|Cover Story by LaVerne Hamlin|
|Show Me The Money!!!|
|If you can develop a lesson plan for your class, then you can write a grant. Here's how!|
|Harry & Rosemary Wong|
|Coaching is six times more effective than class-size reduction|
|»||A System Is Superior To Talent Marv Marshall|
|»||What Writing Isn’t Cheryl Sigmon|
|»||The Busy Educator's Monthly Five Marjan Glavac|
|»||Privacy in a Technological Age Rob Reilly|
|»||10 Tips for Difficult Parents Barbara & Sue Gruber|
|»||Problem-Based Learning Hal Portner|
|»||Understanding Autism Leah Davies|
|»||March 2008 Writing Prompts|
|»||Internet Assisted Interactive Classroom|
|»||Our Civility Footprint|
|»||First Grade Family Reading Night Meets Speed Dating|
|»||Your Students Are Watching, Listening, and Learning|
|»||Teachers Lounge - To Go or Not to Go?|
|»||Retirement Guide for Teachers|
|»||Daily Lessons: Humility|
|»||Chatboard Poll: So What About Homework?|
|»||Teachers.Net Craft Favorite: Arrow to the Sun|
|»||Featured Lessons: March 2008|
|»||Video Bytes: Merit Pay; Tai Chi; Asperger's and More|
|»||Today Is... Daily Commemoration for March 2008|
|»||Live on Teachers.Net: March 2008|
|»||The Lighter Side of Teaching|
|»||Editor's Pick: Picturing America Program|
|»||Apple Seeds: Inspiring Quotes for Teachers|
|»||What Do You Want In A Co-Op Teacher?|
|»||Newsdesk: Events & Opportunities for Teachers|
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Your Students Are Watching, Listening, and Learning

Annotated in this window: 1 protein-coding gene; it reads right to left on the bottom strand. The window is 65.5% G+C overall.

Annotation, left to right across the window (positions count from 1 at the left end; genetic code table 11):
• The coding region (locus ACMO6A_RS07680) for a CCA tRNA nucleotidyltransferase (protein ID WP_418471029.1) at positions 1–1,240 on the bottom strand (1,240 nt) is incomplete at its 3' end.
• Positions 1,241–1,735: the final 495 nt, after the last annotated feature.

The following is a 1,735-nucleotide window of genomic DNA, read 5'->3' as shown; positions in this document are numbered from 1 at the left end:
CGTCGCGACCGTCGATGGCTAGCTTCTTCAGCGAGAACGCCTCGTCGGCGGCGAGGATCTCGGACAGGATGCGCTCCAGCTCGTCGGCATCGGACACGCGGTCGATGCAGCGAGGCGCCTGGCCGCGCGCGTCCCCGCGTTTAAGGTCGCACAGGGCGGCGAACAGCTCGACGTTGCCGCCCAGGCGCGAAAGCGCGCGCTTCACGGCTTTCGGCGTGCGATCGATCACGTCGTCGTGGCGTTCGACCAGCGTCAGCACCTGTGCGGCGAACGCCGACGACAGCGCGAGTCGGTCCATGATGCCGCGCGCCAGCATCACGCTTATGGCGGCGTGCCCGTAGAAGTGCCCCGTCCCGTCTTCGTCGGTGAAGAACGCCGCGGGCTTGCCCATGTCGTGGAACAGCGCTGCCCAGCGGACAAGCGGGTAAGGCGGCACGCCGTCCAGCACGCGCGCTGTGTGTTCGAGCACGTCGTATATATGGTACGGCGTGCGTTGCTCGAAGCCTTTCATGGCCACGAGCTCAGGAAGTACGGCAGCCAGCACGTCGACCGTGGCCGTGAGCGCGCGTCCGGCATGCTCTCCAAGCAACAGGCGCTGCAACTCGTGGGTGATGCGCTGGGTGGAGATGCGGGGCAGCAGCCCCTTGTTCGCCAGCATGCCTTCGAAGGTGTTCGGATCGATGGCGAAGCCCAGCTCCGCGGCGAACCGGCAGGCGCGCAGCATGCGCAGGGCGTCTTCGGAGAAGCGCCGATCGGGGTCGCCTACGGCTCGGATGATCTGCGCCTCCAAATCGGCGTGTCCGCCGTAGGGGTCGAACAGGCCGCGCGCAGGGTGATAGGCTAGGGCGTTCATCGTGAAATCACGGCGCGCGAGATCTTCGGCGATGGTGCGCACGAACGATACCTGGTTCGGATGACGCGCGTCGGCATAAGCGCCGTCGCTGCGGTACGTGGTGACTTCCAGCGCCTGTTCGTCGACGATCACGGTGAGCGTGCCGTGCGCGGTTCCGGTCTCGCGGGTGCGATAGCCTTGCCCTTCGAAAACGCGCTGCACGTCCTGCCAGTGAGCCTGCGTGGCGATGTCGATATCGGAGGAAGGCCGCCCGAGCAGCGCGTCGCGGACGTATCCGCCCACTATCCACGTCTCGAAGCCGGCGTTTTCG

Kids are never NOT learning, and the lessons they learn aren't always the ones teachers intend
|by Bill Page
Regular contributor to the Gazette
March 1, 2008
When you were teaching fractions to Anthony, you made a sarcastic remark.
I knew immediately it was okay for me to ridicule and chide Tony, too.
When Jeffery was late, he explained the problem, but you punished him anyway.
I learned that you really don’t care about kids’ reasons--just your rules.
When you put “Zero” on the worksheet Juanita told you she didn’t understand,
I could tell that only grades, marks, and correct answers really matter.
When you rolled your eyes at Jason’s explanation for not doing the worksheet,
I knew you don’t believe explanations or care about kids’ reasons.
When you shouted angrily because Gary got out of line to tie his shoe, I learned
that shouting and anger are the way to handle deviation or misbehavior.
When you explained clearly, “I will give the instructions once and only once”,
I knew when I didn’t understand instructions; all I could do was to flunk.
When you stared at me as though I were stupid to ask permission to turn an
assignment in late, I decided never to ask permission for any reason.
When you included trick questions and included material you said would not be
included on the test, I knew I couldn’t trust you. I saw no reason to study.
When I got an F on the first assignment in the new unit, I had to give up trying.
I knew that future assignments and tests could only get more difficult.
When you knew I was trying to ask a question and you deliberately ignored me,
I knew it was no use to expect help or consideration next time I need help.
When you told Jeffrey he couldn’t be trusted and that you didn’t believe him,
I was certain that you intended that message for me as well.
When you scare me with your mean looks and with yelling loudly in my face,
I can only think about how I hate you and know that I will forever.
When my stomach churns and my eyes tear-up waiting for tests to be returned,
I act like grades don’t hurt and like I don’t care about tests; but I do.
When you talk to my mother, adults, and other teachers, you are so nice,
Why have you never talked to me in a pleasant voice like that?
Don’t worry if kids aren’t learning the lessons; they are always observing.